People have been fleeing cities for months, reports show. A new NPR and Harvard poll out today shows the pandemic’s financial toll on America’s four largest cities: Los Angeles, New York, Chicago and Houston. In LA, more than half of all households report serious financial problems. Black and Latino communities are disproportionately affected nationwide.
KCRW talks about the future of cities with Joel Kotkin, a professor and fellow in Urban Futures at Chapman University in Orange, and author of “The Coming of Neo-Feudalism: A Warning to the Global Middle Class.” Also in the conversation is Annalee Newitz, a science writer and the author of the forthcoming book “Four Lost Cities: A Secret History of the Urban Age.”
KCRW: Annalee, you’re in San Francisco, a major city that people are fleeing. What does it look like there?
Annalee Newitz: “During the pandemic, you can definitely see there are fewer people on the streets, there are massive changes in our infrastructure. We have a lot of vacancies where restaurants used to be. And we're really starting to, after all these months, see deep effects from the pandemic shutdown.”
San Francisco reportedly has a higher vacancy rate than other cities. Is that because there were just more people in tech jobs that can work remotely elsewhere now?
Annalee Newitz: “I think that's part of it. I also think that San Francisco has always had a pretty abnormal real estate market where our vacancy rate has occasionally reached close to zero. And so when you see these spikes in availability of houses to buy, for example, or rental prices going down slightly, what that means is that San Francisco is really just having a correction and coming into line with other big cities.”
Joel, you have studied cities for most of your career. What’s your reaction when you hear what Annalee says about San Francisco? Is that what’s happening in other cities and expensive urban centers?
Joel Kotkin: “The important thing is to understand that these trends existed before the pandemic. Over the last three-four years, LA, Chicago, New York all lost population. Migration has been moving a) to suburbs, b) to some smaller, more affordable cities. So I think we had a trend that was already developing that is now accelerating.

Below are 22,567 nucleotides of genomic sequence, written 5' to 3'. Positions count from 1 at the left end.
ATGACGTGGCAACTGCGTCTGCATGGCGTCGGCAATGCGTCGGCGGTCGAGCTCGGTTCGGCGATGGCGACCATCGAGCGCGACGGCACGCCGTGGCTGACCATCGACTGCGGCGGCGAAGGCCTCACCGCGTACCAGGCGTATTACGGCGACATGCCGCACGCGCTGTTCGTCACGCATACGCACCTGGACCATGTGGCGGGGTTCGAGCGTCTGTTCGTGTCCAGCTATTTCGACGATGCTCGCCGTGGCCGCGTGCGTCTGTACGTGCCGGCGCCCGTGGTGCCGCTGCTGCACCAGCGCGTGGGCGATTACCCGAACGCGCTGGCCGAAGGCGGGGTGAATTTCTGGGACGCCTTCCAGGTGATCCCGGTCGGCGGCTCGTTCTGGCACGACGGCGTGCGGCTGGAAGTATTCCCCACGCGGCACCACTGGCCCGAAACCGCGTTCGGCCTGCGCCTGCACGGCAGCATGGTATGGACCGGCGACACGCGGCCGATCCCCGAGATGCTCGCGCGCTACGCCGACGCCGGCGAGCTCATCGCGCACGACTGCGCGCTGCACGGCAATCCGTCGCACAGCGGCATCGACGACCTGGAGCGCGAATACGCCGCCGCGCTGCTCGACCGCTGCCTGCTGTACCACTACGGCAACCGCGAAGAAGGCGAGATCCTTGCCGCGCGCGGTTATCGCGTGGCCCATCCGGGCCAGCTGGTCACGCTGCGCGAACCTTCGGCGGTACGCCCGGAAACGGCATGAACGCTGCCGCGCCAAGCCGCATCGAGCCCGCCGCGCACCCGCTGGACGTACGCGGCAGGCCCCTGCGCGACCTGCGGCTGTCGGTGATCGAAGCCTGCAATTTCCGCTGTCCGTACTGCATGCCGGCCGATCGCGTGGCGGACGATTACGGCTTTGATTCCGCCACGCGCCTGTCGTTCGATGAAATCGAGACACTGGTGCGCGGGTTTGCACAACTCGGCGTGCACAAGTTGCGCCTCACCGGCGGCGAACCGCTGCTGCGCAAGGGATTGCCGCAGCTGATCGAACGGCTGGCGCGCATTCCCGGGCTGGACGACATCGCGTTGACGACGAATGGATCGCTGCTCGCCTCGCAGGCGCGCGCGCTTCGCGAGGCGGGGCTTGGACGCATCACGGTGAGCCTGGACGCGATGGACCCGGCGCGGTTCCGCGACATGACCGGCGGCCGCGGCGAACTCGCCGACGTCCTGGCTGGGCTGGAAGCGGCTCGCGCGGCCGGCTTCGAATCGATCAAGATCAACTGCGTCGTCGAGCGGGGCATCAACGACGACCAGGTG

… I think it’s true that there may be a good side in that if rents go down, and prices go down, we may see the reinvigoration of cities like San Francisco or New York with younger people, not just people with trust funds.
But I think … you're going to see a new configuration of cities. And that's actually something I'm going to be writing about in the next week or two.”
We’ll see a new configuration in cities, or a new configuration of smaller cities becoming more important?
Joel Kotkin: “Yeah, I think it'll be several things. One, the core cities, particularly the attractive ones, they will do fine. I think they will become more neighborhood-based. They may become a little less dependent on people commuting in. And I think the big cities will become less important in many ways, but they may become over the long term more pleasant.
Then I think you're seeing really rapid growth in a lot of the big sunbelt cities. … The suburbs are going to change. … They're not bedroom communities. They're more real places.
… Then the really interesting thing from an urban perspective has been the revitalization of small town downtowns. … Springfield, Missouri; Fayetteville, Arkansas; Fargo, North Dakota [are] three examples right off the top of my head.”
Annalee, what about people wanting to live in the suburbs now more than before, or that this is accelerating an exodus out of cities because cities had been so unaffordable? What does that do to cities that have predicated their growth and identities on people returning to them, living in them, playing in them and working in them?
Annalee Newitz: “I agree with Joel that what we're seeing is kind of an acceleration of a trend that was already going on. And a lot of my work focuses on the archeology of cities, so looking at really the deep history of how cities change over time.